There are two big stories in the headlines involving employee speech and the consequences thereof. If you haven't heard of both, welcome back from the coma. The most recent was Roseanne Barr's racist tweet rant, which resulted in the cancellation of her number 1 rated TV show, Roseanne. Then there has been the ongoing saga of NFL players kneeling during the national anthem in protest over the extreme number of police killings of black people. The NFL recently decided to impose penalties on teams with players who kneel, but will allow them to stay in the locker room.
So, let's first address the elephant in the room. What about free speech? I have to keep saying this, and I shouldn't: there is no free speech in the workplace unless you work for government. Even working for government, your free speech is limited.
Do the NFL players and Roseanne have any rights in this situation? Maybe.
Roseanne is a well-known star. She has a contract with the network. If she had a good agent or lawyer, she likely has a clause protecting her in this situation. If I were negotiating, I might have demanded that the network agree not to cancel the show if ratings were over a certain number. Or that the network guarantee a certain number of shows. I don't know what her contract says. However, it may also have a clause allowing the network to cancel if the stars engaged in behavior that they deemed damaging to the network. Depending on the language of such a clause, a racist rant may well mean the network was within its rights.
Had there been no contract, the network could cancel for any reason or no reason at all, because employees in every state but Montana are at-will unless there is a contract saying otherwise.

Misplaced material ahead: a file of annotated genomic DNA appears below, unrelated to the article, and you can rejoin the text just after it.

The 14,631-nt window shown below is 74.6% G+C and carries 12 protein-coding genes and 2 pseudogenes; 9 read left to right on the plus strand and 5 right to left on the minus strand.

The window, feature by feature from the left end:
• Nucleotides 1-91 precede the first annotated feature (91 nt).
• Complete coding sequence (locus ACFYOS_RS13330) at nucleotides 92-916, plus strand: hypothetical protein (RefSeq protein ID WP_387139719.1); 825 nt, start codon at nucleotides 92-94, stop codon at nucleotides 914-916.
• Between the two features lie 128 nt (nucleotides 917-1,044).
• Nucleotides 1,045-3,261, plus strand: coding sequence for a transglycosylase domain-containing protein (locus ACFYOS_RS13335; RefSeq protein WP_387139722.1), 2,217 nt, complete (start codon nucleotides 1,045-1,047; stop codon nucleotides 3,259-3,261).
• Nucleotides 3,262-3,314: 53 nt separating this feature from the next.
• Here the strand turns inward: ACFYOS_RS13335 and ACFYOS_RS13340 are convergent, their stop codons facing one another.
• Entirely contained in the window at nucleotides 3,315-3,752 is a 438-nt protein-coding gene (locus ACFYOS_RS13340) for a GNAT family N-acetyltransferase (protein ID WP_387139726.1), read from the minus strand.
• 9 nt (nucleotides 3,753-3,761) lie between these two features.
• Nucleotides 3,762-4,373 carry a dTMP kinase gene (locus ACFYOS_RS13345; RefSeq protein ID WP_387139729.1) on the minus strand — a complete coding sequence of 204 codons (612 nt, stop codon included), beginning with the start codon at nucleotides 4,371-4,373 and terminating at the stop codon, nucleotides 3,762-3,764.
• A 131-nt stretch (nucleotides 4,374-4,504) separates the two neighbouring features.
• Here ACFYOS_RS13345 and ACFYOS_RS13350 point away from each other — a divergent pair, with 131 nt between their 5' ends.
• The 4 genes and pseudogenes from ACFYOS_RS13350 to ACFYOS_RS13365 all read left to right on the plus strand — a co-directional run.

The other issue is whether the network should have canceled the show. On that issue, I have to come down in the yes column. They are now on notice of her propensity to engage in race discrimination. Now that they are on notice, if they allow her to continue and she discriminates against cast or crew, they could be liable for punitive damages. I don't see that they had any choice here. There is also the issue of sponsors. If sponsors backed out in droves, that would similarly justify the cancellation.
Now, on to the NFL. The players have a union. This new requirement that they not kneel may well violate the NFL's obligation to collectively bargain regarding terms and conditions of employment. I suspect we'll hear more from the union on that issue.
Should the NFL have done this? On the one hand, some fans were freaking out about the kneeling. But they still keep concession stands open so nobody is freaking out about buying hot dogs during the anthem. These are players quietly and respectfully protesting discrimination. There is nothing about the protest that shows any propensity to engage in discrimination like Roseanne. I, personally, would not organize a protest in a way that allowed the opposition to question my patriotism, but this is how they chose to protest, and I think they should be allowed to do so as long as they do so respectfully, as they have done. I understand the NFL's wanting to end the controversy, but I think they just managed to step it up instead.
Overall, the lesson to those of us who aren't multi-millionaires with big contracts is that there is no free speech in the workplace in America.
Have a general question about employment law? Want to share a story? I welcome all comments and questions. I can't give legal advice here about specific situations but will be glad to discuss general issues and try to point you in the right direction. If you need legal advice, contact an employment lawyer in your state. Remember, anything you post here will be seen publicly, and I will comment publicly on it. It will not be confidential. Govern yourself accordingly. If you want to communicate with me confidentially as Donna Ballman, Florida lawyer rather than as Donna Ballman, blogger, my firm's website is here.